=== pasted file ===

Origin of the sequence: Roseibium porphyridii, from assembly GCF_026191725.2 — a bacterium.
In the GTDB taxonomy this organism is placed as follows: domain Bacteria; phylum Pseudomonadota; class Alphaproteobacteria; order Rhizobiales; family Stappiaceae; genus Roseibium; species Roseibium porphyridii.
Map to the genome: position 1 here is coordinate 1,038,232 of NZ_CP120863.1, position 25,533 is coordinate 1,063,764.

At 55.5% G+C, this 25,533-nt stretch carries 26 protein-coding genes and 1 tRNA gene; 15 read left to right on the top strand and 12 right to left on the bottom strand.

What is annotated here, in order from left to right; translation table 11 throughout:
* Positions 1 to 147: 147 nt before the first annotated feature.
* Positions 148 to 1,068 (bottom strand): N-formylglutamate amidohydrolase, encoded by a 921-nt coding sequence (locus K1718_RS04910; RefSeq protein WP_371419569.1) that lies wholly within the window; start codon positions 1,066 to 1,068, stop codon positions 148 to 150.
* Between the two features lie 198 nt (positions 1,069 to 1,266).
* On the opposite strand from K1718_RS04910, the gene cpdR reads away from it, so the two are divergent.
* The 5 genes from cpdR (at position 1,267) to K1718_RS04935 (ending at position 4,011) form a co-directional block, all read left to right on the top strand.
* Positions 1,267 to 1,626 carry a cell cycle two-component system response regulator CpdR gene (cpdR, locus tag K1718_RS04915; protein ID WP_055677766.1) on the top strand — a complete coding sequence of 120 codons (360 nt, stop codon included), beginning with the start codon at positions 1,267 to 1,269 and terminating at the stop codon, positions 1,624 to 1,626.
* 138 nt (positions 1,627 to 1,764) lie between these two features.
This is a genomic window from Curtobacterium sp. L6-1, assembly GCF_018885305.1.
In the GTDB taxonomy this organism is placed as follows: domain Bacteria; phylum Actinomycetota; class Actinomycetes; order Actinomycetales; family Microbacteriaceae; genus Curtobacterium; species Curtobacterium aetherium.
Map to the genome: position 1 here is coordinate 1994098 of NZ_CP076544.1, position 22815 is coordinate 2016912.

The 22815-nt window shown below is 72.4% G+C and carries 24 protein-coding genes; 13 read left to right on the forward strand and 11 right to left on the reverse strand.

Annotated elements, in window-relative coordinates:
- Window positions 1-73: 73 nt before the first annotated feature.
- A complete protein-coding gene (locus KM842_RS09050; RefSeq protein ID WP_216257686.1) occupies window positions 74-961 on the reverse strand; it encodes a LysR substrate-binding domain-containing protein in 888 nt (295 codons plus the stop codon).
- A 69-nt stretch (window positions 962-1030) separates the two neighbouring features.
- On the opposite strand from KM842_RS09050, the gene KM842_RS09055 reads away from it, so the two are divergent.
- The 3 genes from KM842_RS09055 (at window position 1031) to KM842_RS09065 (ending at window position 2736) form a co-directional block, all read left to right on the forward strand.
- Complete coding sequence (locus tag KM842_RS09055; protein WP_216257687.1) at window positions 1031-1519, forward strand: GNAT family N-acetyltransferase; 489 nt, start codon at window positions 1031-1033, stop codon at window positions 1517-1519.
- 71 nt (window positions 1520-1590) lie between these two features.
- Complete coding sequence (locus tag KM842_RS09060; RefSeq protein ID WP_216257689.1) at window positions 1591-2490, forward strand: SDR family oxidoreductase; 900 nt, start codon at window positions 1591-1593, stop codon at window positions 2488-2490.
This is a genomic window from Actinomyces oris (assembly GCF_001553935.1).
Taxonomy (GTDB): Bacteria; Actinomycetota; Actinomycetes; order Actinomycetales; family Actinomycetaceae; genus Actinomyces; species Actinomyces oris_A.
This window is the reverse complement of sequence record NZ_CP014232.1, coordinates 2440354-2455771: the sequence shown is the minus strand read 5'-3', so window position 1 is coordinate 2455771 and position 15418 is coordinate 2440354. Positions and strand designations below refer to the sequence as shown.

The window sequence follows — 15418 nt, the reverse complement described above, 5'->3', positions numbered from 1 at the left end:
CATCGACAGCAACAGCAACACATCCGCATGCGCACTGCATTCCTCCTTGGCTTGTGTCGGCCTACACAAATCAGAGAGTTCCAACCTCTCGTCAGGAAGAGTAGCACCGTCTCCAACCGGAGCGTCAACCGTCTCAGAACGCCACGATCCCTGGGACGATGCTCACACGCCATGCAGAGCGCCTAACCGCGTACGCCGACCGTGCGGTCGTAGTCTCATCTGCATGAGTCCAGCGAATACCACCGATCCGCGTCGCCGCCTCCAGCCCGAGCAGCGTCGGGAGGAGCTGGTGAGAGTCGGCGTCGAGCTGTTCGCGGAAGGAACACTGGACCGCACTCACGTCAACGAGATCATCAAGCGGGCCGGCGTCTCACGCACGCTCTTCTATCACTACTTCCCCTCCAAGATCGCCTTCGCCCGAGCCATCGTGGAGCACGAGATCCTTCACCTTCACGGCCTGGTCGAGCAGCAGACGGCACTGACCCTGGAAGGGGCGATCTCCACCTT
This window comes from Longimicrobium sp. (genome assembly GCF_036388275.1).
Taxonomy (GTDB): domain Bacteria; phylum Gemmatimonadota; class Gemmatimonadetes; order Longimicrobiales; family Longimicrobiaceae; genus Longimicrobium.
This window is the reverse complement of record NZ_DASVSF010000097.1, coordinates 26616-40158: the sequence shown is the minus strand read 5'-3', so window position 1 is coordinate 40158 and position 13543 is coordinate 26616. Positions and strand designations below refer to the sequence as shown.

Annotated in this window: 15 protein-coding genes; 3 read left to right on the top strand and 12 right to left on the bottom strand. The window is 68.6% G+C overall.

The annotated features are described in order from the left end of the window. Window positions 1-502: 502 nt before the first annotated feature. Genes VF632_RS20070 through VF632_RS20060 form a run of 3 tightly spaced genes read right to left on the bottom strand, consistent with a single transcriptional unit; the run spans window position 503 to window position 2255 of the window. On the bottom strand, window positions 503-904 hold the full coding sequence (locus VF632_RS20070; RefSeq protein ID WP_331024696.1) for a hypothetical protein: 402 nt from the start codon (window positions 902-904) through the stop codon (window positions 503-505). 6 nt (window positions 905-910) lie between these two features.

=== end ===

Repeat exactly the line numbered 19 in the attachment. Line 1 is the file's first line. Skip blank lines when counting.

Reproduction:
- A complete protein-coding gene (locus KM842_RS09050; RefSeq protein ID WP_216257686.1) occupies window positions 74-961 on the reverse strand; it encodes a LysR substrate-binding domain-containing protein in 888 nt (295 codons plus the stop codon).